International Community Must Address Challenges To Food, Water Security In A Systematic, Coherent Manner
“New ideas and approaches to the water and food nexus will be addressed at World Water Week,” which will take place in Stockholm, Sweden from 26-31 August, Anders Jagerskog, an associate professor and director of knowledge services at the Stockholm International Water Institute (SIWI), writes in this post in the AlertNet Blog. He highlights a report (.pdf) being launched by the institute called “Feeding a Thirsty World: Challenges and Opportunities for a Water and Food Secure Future,” noting it is aimed at “provid[ing] an overview of the areas that relate to food security and water” ahead of the event.
“Children in a refugee camp in South Sudan are dying at more than twice the rate internationally recognized as an emergency, according to new figures [.pdf] released by Medecins Sans Frontieres (MSF),” the Guardian reports. “On an average day in the Yusuf Batil camp â€¦ three or four children under the age of five will die,” but, “[i]n a ‘normal’ emergency situation, the number would be one or two deaths daily for every 10,000 children,” the news service writes. “The overall mortality rate, which takes into account adults and older children, is also substantially above the emergency threshold,” according to the Guardian, which adds, “About 58 percent of the camp’s reported deaths have been children under five, while more than 25 percent have been people over 50” (Copnall, 8/20).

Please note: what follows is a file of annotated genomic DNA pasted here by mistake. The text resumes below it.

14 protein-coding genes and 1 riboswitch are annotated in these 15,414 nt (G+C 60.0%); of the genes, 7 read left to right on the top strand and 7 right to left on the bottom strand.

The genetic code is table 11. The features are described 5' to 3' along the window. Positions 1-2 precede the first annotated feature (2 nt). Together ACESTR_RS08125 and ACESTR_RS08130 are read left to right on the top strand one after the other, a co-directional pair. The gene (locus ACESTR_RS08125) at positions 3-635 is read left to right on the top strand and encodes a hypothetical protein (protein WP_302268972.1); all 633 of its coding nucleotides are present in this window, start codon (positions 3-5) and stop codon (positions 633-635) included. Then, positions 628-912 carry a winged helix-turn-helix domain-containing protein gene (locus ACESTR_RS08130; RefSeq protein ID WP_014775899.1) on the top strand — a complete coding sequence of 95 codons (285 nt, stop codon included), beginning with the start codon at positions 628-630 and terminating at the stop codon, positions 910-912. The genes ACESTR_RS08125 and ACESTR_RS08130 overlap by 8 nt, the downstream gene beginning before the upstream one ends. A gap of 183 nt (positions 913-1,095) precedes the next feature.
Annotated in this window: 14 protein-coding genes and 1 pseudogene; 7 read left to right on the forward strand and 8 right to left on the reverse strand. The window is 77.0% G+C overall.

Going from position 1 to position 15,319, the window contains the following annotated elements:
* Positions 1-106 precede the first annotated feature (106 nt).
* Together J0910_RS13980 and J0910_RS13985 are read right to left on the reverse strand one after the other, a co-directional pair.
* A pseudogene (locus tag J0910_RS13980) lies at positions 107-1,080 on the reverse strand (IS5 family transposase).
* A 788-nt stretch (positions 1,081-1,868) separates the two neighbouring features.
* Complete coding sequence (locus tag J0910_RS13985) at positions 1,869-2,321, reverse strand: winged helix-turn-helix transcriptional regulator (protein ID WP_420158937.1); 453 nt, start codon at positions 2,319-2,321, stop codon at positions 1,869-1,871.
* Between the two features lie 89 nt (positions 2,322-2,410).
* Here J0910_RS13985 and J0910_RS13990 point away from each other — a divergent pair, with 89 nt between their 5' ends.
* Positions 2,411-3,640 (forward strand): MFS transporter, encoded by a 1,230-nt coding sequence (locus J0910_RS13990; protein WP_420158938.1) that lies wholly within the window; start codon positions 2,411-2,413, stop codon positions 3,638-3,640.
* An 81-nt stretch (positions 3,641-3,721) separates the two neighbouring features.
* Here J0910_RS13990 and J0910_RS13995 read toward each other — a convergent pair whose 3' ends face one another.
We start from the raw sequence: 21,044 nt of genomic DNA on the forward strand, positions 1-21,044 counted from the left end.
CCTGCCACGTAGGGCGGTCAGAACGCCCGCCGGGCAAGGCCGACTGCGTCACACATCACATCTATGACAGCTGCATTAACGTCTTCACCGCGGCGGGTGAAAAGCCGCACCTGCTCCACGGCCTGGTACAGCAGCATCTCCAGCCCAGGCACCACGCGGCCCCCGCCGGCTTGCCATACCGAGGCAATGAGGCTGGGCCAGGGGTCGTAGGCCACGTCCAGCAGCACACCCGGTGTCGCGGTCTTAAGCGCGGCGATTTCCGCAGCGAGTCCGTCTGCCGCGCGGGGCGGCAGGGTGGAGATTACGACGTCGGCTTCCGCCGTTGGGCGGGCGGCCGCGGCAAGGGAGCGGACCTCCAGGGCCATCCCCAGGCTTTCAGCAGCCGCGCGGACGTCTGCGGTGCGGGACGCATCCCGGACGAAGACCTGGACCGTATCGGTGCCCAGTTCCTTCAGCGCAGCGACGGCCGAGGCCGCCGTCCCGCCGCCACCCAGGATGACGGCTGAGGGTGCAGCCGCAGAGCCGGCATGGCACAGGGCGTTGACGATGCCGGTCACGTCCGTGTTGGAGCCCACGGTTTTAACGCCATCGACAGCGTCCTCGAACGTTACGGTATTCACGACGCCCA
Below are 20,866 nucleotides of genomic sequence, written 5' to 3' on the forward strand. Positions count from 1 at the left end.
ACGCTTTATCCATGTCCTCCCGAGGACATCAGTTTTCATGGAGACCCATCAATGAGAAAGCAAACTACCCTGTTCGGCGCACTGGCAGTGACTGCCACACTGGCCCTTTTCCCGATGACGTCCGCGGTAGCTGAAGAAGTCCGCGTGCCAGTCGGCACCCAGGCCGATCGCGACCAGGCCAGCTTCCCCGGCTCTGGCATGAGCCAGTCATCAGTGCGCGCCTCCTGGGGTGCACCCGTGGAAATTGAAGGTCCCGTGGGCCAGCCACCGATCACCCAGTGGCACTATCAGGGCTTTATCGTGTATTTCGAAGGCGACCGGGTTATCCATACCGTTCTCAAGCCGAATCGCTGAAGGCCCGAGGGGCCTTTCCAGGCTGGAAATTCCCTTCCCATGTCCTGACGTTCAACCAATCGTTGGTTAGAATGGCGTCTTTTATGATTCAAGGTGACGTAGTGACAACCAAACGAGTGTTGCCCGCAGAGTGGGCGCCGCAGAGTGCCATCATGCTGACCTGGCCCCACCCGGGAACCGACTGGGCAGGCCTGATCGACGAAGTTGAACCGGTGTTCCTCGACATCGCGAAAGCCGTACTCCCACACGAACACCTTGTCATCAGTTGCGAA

“Downpours and heat waves caused by climate change could disrupt food supplies from the fields to the supermarkets, raising the risk of more price spikes such as this year’s leap triggered by drought in the United States,” Reuters reports. “Food security experts working on a chapter in a U.N. overview of global warming due in 2014 said governments should take more account of how extremes of heat, droughts or floods could affect food supplies from seeds to consumers’ plates,” the news service writes (Doyle, 8/15). “The U.N. and global leaders have paid particular attention in recent weeks to U.S. biofuels policy as drought ravages corn supplies,” The Hill’s “E2 Wire” blog notes, adding, “They say the country needs to free up more of its corn for food to combat rising prices that heavily affect poor nations” (Colman, 8/16).
The following editorial, opinion pieces, and blog posts address a hunger summit hosted by U.K. Prime Minister David Cameron at the conclusion of the Olympic Games in London on Sunday.
As the 2012 Olympic Games drew to a close in London on Sunday, world leaders and athletes gathered for a hunger summit at 10 Downing St., sponsored by U.K. Prime Minister David Cameron, Al Jazeera reports (8/12). The “summit brought together leaders from Brazil, Kenya, Bangladesh, India and Ireland,” the Associated Press notes (8/12). “This meeting … hopes to draw the media spotlight toward the nearly one billion people worldwide who suffer from hunger and malnutrition,” the Examiner writes (Lambers, 8/10). “The U.K. hopes to get commitments from other world leaders, and multinational firms to help prevent 25 million children aged under five suffering stunted growth by the time of the 2016 Olympic Games in Rio de Janeiro, Brazil,” according to International Business Times TV (Salter, 8/13). The country “hopes to use its presidency of the G8 group of wealthy nations, starting next year, to build international support for action to prevent millions of deaths a year due to malnutrition,” BBC News writes (8/12).
These additional blog posts address a hunger summit hosted by U.K. Prime Minister David Cameron at the conclusion of the Olympic Games in London on Sunday.